Summary: S.759 — 106th Congress (1999-2000)All Information (Except Text)

There is one summary for S.759. Bill summaries are authored by CRS.

Shown Here:
Introduced in Senate (03/25/1999)

Inbox Privacy Act of 1999 - Prohibits a person from initiating the transmission of unsolicited commercial electronic mail (mail) to an individual who submits to such person a request that such mail not occur. Presumes constructive authorization of mail when the recipient secures a good or service from, or otherwise responds electronically to, an offer.

Prohibits the initiation of mail to any electronic mail address served by a domain if the domain owner has elected not to receive such mail at such domain, with exceptions. Provides requirements for domain owners electing not to receive such mail, including notification to the Federal Trade Commission (FTC) and the domain's customers (if such domain owner is an Internet service provider or interactive computer service provider). Requires the service provider to notify its customers of their individual authority to receive such mail, and provides for customer election to continue to receive such mail. Requires the service provider to maintain and make public a list of customers electing to receive such mail. Requires persons initiating transmission of mail to: (1) include certain identifying information; (2) agree to cease such transmission upon request; and (3) ensure the accuracy of all Internet routing information included in such transmission.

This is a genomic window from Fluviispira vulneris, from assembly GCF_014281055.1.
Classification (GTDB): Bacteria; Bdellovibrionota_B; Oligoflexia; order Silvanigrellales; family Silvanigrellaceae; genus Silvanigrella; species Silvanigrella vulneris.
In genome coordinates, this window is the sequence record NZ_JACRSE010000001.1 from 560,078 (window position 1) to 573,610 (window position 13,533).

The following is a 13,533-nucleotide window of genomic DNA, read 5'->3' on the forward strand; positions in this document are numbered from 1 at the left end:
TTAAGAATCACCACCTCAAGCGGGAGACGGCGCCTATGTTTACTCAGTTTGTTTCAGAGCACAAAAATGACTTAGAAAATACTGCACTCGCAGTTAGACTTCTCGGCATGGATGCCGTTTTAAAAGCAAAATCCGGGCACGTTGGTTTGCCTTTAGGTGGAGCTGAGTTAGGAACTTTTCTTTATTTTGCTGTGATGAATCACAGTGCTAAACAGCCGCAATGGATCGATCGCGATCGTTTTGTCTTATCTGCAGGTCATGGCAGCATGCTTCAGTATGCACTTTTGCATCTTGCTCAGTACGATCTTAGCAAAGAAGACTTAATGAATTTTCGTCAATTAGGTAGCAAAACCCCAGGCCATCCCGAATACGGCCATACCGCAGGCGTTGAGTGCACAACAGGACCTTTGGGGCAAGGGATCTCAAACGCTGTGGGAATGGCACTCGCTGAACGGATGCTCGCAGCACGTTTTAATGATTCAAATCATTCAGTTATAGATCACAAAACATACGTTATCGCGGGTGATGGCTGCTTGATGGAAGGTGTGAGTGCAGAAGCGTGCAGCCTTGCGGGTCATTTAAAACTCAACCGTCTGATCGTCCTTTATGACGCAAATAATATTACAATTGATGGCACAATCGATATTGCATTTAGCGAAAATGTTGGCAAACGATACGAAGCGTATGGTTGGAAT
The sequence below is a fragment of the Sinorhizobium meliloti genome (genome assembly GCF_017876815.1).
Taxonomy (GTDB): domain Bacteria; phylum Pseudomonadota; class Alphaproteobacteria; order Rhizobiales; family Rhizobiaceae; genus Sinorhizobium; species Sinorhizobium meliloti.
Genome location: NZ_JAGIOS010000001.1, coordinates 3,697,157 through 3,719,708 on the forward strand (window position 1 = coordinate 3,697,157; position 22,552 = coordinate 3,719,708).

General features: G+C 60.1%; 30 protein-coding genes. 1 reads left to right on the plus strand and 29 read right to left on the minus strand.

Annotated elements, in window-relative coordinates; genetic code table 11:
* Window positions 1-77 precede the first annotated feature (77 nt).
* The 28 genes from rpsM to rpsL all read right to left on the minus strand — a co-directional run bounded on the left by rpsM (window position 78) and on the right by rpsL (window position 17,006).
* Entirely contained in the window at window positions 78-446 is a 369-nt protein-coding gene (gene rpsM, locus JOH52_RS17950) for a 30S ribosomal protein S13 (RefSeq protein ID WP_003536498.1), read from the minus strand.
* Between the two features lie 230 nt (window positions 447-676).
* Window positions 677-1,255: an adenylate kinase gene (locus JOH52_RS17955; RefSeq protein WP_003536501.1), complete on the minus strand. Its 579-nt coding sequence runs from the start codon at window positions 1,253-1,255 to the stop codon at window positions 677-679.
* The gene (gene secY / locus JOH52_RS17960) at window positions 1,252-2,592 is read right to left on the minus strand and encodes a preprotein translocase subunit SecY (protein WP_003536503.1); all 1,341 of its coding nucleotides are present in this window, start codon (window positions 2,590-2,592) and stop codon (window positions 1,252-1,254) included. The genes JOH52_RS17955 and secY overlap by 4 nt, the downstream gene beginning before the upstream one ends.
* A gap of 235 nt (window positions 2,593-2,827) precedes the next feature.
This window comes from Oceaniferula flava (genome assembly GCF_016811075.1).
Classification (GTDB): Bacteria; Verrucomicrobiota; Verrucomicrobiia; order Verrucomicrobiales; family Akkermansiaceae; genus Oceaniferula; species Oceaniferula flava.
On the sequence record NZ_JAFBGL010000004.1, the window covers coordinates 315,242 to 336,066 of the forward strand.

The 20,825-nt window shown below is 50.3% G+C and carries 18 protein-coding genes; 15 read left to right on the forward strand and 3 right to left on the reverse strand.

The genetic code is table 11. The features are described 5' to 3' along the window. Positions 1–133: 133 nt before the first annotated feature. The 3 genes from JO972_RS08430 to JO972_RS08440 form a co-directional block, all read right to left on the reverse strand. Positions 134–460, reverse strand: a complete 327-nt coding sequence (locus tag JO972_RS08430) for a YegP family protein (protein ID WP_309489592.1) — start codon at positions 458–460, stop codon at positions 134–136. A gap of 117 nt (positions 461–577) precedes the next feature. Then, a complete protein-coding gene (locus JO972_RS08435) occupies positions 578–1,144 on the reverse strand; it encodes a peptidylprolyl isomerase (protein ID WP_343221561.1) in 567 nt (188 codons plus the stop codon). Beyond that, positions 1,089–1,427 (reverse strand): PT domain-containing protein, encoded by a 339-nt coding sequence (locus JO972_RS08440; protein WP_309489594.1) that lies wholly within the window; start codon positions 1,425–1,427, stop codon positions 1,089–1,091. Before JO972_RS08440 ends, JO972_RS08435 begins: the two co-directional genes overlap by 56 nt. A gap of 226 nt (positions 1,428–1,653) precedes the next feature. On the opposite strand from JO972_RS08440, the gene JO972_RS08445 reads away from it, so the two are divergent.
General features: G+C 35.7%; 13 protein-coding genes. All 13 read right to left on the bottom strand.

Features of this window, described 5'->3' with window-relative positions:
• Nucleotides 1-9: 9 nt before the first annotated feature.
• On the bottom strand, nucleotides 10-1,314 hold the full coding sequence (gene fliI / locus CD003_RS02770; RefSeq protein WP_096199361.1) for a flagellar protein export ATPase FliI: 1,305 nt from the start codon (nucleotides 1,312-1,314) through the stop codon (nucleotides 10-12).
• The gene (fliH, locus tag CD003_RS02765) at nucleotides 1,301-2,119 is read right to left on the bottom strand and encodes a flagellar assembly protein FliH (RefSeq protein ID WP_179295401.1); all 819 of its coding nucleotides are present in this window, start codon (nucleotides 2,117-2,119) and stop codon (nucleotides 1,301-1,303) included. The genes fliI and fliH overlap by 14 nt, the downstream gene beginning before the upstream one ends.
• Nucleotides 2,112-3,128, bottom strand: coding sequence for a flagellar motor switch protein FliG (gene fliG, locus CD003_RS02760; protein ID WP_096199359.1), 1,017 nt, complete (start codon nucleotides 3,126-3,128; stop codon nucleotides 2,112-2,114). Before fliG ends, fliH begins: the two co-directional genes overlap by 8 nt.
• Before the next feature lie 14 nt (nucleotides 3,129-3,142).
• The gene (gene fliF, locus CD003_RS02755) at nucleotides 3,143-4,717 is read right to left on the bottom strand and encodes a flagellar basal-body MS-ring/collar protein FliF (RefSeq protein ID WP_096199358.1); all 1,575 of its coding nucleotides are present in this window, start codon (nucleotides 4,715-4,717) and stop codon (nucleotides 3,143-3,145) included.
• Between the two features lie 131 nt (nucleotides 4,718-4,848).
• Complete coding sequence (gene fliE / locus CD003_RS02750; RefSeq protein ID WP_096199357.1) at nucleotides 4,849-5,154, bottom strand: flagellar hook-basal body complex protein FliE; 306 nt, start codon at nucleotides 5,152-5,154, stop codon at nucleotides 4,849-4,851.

(Sec. 3) Authorizes the FTC to prescribe rules for defining and prohibiting deceptive acts or practices in connection the promotion, advertisement, offer for sale, or sale of goods or services on or by means of the Internet, with special provisions addressing such acts or practices in connection with such mail.

(Sec. 4) Authorizes the FTC to investigate and enforce regulations for violations of this Act. Requires the FCC to maintain an Internet web page concerning domain owners and customers who have made elections described above.

(Sec. 5) Authorizes a State to bring a civil action on behalf of its residents against persons transmitting such mail. Requires such State to notify the FTC of such action.

(Sec. 6) Authorizes Internet or interactive computer service providers to bring a civil action in U.S. district court for violations of this Act, with injunctive relief and damages.

(Sec. 7) Preempts State and local laws regarding the transmission or receipt of such mail.